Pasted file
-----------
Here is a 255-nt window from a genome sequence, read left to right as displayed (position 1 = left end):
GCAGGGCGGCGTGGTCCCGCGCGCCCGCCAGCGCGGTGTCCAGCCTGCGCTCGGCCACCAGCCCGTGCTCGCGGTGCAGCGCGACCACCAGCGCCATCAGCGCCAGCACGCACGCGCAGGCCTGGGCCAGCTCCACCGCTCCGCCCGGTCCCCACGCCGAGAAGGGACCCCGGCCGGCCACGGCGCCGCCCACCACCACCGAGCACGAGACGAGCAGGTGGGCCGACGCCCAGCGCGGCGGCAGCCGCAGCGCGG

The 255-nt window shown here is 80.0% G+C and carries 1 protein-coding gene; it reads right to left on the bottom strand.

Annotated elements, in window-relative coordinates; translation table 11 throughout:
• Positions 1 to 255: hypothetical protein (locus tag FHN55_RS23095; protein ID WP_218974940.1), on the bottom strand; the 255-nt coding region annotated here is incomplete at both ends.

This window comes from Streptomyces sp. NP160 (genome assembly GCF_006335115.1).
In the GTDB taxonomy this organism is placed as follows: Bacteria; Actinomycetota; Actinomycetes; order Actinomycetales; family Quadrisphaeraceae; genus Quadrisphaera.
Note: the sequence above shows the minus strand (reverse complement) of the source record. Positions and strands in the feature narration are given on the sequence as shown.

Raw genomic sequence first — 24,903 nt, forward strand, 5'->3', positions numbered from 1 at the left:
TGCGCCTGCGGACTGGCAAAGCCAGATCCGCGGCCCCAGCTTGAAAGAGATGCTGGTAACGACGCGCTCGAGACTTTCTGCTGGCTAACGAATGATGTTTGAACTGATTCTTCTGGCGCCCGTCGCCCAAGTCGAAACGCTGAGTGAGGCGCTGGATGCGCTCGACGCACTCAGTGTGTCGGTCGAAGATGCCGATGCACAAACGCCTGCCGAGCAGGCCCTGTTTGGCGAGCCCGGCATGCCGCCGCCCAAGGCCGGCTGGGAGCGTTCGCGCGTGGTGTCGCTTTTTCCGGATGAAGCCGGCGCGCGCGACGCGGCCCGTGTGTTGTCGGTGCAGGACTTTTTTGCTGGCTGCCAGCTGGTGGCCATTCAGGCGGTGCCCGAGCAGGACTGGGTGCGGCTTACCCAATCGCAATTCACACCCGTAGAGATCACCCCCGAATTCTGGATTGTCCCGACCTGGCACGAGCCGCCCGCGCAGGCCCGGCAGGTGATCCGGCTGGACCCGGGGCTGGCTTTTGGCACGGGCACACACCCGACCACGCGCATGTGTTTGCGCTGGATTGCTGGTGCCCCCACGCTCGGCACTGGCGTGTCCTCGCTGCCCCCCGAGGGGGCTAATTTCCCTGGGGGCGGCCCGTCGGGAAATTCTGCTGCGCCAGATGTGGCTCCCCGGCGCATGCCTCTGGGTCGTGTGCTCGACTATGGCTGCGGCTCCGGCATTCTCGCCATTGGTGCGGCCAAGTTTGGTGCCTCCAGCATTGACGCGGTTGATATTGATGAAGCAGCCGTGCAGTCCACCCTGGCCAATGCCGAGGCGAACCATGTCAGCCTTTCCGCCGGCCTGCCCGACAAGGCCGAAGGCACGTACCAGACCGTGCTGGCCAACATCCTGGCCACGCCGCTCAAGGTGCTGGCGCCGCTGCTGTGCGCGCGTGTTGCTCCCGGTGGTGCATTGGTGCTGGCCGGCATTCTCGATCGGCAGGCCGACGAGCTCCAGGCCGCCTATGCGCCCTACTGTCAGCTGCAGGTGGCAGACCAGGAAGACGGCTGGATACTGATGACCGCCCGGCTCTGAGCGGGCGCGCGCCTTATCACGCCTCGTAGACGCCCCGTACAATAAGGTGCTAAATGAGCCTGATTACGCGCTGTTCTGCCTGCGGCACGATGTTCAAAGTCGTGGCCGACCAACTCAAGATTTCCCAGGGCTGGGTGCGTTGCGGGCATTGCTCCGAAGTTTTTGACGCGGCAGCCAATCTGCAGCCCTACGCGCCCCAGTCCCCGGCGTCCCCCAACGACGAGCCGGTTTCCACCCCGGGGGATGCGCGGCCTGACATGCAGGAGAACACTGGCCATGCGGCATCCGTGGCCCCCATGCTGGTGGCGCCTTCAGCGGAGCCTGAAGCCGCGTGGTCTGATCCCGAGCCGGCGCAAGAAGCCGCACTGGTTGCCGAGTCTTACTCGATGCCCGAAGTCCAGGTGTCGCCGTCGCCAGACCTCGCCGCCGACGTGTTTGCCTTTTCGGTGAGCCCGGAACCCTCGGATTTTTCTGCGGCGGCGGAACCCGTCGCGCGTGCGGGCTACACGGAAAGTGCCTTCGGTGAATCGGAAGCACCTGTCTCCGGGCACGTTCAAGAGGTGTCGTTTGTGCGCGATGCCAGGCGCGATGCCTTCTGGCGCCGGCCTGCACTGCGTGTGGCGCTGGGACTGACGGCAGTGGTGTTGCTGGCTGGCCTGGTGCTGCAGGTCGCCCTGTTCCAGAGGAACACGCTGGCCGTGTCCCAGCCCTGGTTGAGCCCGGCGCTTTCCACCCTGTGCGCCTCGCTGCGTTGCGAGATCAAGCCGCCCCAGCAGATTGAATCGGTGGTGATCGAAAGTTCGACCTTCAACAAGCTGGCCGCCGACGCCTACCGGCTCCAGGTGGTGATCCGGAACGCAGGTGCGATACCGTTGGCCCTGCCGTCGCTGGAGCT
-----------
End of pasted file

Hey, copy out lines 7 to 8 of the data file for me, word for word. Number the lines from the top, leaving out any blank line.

In the GTDB taxonomy this organism is placed as follows: Bacteria; Actinomycetota; Actinomycetes; order Actinomycetales; family Quadrisphaeraceae; genus Quadrisphaera.
Note: the sequence above shows the minus strand (reverse complement) of the source record. Positions and strands in the feature narration are given on the sequence as shown.